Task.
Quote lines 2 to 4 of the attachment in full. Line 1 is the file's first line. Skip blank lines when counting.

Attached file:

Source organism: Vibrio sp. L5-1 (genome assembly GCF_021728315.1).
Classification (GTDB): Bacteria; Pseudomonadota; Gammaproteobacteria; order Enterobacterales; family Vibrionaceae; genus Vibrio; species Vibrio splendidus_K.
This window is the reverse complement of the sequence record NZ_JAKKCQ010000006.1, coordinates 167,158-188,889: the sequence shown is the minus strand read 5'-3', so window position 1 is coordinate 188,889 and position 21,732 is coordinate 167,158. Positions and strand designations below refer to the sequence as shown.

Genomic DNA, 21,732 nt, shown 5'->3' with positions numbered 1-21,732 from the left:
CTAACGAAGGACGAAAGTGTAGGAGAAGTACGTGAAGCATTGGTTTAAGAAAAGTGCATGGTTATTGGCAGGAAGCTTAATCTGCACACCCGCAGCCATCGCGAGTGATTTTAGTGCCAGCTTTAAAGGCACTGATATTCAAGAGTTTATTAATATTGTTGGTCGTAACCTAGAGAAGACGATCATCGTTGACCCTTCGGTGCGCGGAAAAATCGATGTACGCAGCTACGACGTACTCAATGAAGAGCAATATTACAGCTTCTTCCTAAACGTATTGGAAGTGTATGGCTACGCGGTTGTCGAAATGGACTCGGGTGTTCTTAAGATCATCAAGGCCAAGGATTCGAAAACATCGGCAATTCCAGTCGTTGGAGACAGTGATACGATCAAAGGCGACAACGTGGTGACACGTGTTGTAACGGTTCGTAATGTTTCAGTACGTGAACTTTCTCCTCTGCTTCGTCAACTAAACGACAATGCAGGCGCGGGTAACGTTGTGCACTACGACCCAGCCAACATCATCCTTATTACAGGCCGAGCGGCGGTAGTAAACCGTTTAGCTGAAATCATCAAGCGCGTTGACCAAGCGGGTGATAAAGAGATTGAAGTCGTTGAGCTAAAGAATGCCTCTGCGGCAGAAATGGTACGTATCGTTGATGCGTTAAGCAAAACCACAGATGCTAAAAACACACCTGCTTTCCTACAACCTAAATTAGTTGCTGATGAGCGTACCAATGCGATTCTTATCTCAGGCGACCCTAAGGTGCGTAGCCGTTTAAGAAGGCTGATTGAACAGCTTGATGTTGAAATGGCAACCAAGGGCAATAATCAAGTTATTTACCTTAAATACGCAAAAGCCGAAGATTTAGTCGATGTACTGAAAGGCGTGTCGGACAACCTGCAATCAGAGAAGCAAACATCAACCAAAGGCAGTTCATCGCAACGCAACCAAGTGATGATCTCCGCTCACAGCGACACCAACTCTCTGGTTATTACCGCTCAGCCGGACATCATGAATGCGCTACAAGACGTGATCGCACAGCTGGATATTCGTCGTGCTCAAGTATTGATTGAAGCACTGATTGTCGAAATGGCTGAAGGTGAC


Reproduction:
Classification (GTDB): Bacteria; Pseudomonadota; Gammaproteobacteria; order Enterobacterales; family Vibrionaceae; genus Vibrio; species Vibrio splendidus_K.
This window is the reverse complement of the sequence record NZ_JAKKCQ010000006.1, coordinates 167,158-188,889: the sequence shown is the minus strand read 5'-3', so window position 1 is coordinate 188,889 and position 21,732 is coordinate 167,158. Positions and strand designations below refer to the sequence as shown.

Genomic DNA, 21,732 nt, shown 5'->3' with positions numbered 1-21,732 from the left: